By Lorne Milne
   The first thing for a ‘newbie’ shopper to know is that the formal name is ‘Inline Skates’, & that Rollerblade is the name of a brand!  They are by far the most famous as: they’ve been around since the emergence of the sport; they are an extremely popular brand known for how darn well they work & how tough they are (which is a reason they are the most popular brand for rental skates in North America).
    Now having said that, the most important thing when you buy inline skates is that you buy the right ones that ‘fit’ you.  Here are some tips to keep in mind:

1.)    Renting inline skates the first time & taking a lesson with a highly certified USSG/IISA Inline Skating Instructor (who is known for equipment expertise) is agreat idea!  The instructor can advise you about how to select the right equipment for your foot!  Often when you go to a big box store you’ll find young courteous salespeople that often have little experience or experience in using inline skates (a skateboarder can’t really tell you much about them other than what they’ve heard ‘third hand’ from other salesman);
2.)    When it comes to buying your inline skates the most important thing is the boot fit!!  The boot should be snug, holding the heel down & giving lateral support so your ankles don’t wobble.  It shouldn’t cut off your circulation or cause pain!
3.)    Inline Skates will break induring the first 10 uses or so,…so remember they may get sloppy (if you buy a loosely fitting skate) Please don’t buy them if they feel like bedroom slippers);
4.)    Buckles & laces should be tightened upto give you the right support!  Typically during a 2-3 hour inline skate session that you may have to re-adjust your skates 3-5 times.  After the 1st 15 minutes of use, your foot may swell at little & they’ll feel tighter.   Fifteen minutes later the swelling will likely go down & they will feel looser.  Also after you’ve been in your blades for half an hour they will warm up (from body heat & flexing the boot) which will contribute to softening & loosening up the boot;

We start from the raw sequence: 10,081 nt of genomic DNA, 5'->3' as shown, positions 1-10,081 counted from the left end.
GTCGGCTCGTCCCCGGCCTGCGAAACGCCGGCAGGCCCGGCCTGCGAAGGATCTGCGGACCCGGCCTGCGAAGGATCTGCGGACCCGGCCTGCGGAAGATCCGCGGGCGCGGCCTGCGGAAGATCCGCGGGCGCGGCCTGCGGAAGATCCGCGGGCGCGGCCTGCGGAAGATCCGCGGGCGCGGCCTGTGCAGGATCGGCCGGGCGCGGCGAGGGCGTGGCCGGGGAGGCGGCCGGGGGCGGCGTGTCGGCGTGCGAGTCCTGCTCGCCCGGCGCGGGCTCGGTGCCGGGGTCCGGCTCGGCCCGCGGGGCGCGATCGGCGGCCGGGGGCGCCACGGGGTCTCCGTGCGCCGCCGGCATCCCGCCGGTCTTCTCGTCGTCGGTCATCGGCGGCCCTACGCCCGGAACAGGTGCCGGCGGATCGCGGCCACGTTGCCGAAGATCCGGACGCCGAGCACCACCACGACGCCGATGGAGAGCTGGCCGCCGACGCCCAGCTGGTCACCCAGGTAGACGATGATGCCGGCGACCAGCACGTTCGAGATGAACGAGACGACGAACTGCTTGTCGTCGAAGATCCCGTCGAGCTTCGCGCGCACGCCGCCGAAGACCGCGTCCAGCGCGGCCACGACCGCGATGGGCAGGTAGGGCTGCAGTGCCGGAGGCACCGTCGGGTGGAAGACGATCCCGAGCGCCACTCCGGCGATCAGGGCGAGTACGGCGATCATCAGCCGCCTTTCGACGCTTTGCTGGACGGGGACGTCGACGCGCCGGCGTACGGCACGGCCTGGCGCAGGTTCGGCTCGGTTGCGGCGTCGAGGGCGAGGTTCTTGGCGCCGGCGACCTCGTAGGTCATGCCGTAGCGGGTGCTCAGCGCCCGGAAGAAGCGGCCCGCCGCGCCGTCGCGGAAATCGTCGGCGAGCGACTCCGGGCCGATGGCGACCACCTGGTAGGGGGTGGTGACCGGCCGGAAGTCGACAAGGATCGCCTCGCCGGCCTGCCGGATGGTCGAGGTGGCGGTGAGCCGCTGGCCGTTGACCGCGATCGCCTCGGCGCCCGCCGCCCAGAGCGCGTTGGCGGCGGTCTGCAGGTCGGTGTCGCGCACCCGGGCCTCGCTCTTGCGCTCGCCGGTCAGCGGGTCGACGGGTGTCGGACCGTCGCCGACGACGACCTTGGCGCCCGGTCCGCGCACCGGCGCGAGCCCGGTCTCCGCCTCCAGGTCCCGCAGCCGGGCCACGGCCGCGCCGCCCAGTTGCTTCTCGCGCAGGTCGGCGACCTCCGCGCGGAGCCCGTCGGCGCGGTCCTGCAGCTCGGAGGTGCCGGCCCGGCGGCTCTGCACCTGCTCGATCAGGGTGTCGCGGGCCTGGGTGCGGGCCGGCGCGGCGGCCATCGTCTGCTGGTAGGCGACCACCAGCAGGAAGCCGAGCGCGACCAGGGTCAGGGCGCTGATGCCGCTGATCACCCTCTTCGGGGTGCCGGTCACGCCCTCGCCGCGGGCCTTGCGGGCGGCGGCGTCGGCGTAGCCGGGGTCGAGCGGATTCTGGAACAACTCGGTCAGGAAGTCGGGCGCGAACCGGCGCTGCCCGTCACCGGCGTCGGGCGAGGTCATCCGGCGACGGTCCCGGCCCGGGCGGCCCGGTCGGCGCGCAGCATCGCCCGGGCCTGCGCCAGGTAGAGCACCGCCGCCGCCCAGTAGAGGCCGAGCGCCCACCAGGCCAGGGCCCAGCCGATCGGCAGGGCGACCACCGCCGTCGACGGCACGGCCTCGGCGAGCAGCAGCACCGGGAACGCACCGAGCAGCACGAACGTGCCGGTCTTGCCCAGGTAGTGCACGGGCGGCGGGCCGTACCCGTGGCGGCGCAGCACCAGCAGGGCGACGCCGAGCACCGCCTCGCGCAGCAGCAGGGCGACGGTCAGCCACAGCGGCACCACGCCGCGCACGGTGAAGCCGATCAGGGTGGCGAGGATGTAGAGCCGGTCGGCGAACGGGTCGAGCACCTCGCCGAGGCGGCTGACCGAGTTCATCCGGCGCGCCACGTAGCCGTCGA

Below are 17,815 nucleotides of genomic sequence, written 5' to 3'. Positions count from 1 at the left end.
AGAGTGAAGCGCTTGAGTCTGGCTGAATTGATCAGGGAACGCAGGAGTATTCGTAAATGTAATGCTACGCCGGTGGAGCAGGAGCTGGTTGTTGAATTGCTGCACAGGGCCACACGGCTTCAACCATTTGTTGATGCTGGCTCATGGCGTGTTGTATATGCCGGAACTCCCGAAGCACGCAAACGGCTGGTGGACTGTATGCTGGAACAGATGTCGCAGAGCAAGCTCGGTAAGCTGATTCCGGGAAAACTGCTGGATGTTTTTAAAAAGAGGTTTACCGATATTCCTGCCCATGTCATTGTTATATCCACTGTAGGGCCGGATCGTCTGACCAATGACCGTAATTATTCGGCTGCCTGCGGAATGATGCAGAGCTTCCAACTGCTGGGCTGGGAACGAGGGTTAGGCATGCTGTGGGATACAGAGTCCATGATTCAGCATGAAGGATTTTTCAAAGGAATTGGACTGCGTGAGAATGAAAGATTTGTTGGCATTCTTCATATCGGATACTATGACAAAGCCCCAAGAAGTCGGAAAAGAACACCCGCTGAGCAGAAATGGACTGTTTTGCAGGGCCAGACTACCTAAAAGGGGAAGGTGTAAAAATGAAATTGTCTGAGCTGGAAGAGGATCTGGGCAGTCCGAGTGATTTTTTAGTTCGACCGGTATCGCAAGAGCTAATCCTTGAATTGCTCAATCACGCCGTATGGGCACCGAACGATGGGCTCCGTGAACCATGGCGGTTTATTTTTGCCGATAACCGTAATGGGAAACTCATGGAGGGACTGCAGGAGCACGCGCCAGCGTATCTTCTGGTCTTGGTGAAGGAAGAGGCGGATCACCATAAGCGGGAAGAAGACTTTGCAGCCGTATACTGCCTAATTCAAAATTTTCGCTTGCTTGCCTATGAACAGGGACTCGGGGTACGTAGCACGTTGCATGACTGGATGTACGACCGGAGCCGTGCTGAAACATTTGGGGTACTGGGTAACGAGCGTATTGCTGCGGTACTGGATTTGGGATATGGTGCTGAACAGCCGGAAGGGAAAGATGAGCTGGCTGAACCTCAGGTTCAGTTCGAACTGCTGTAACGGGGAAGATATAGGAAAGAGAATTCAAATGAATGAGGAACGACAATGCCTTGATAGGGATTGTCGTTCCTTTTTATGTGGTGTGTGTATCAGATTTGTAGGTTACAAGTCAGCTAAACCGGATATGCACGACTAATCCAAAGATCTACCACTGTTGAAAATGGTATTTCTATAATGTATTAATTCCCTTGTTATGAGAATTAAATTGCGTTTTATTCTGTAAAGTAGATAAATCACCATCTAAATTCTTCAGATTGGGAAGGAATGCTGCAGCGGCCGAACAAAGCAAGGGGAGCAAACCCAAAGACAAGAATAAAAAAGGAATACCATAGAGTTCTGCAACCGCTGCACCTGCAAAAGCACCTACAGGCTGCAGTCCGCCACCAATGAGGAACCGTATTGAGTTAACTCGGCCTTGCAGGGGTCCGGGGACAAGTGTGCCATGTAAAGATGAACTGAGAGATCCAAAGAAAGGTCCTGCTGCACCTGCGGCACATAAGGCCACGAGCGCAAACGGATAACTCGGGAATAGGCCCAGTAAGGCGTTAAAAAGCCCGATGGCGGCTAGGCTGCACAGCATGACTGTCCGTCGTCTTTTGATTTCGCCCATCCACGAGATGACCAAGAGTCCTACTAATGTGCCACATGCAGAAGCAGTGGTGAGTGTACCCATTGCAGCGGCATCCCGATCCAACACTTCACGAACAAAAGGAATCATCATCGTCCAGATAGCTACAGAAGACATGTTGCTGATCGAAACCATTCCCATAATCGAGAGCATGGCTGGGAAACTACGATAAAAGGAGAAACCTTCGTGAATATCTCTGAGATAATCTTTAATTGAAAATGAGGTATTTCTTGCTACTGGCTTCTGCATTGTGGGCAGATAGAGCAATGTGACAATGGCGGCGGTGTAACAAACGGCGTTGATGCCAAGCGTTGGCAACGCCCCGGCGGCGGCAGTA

5.)    Women tend to have narrower heels (with a relatively broader foot at the ball) & lower calf muscles.  Women’s skates often have taken this into account.  However sometimes men with skinnier feet will fit women’s skates better (& vice versa);
6.)    Try on 6-12 pairs of skates when you buy!  It’s common for consumers to try on lots of shoes when shoe shopping,…but amazing how many people ( who spend a lot more money on their blades) only try on 1-3 pairs.  Do the research to find out what fits you best! 
7.)    Try on the most expensive skates in the shop first! If you start with the most expensive & work your way down in price it may happen that you find a cheaper boot fits you much better (that’s the one to buy).  If you start with the cheaper boot sometimes people buy a more expensive boot than the boot that would perform better for them (in Perception Psychology it’s called the ‘Anchoring Effect’);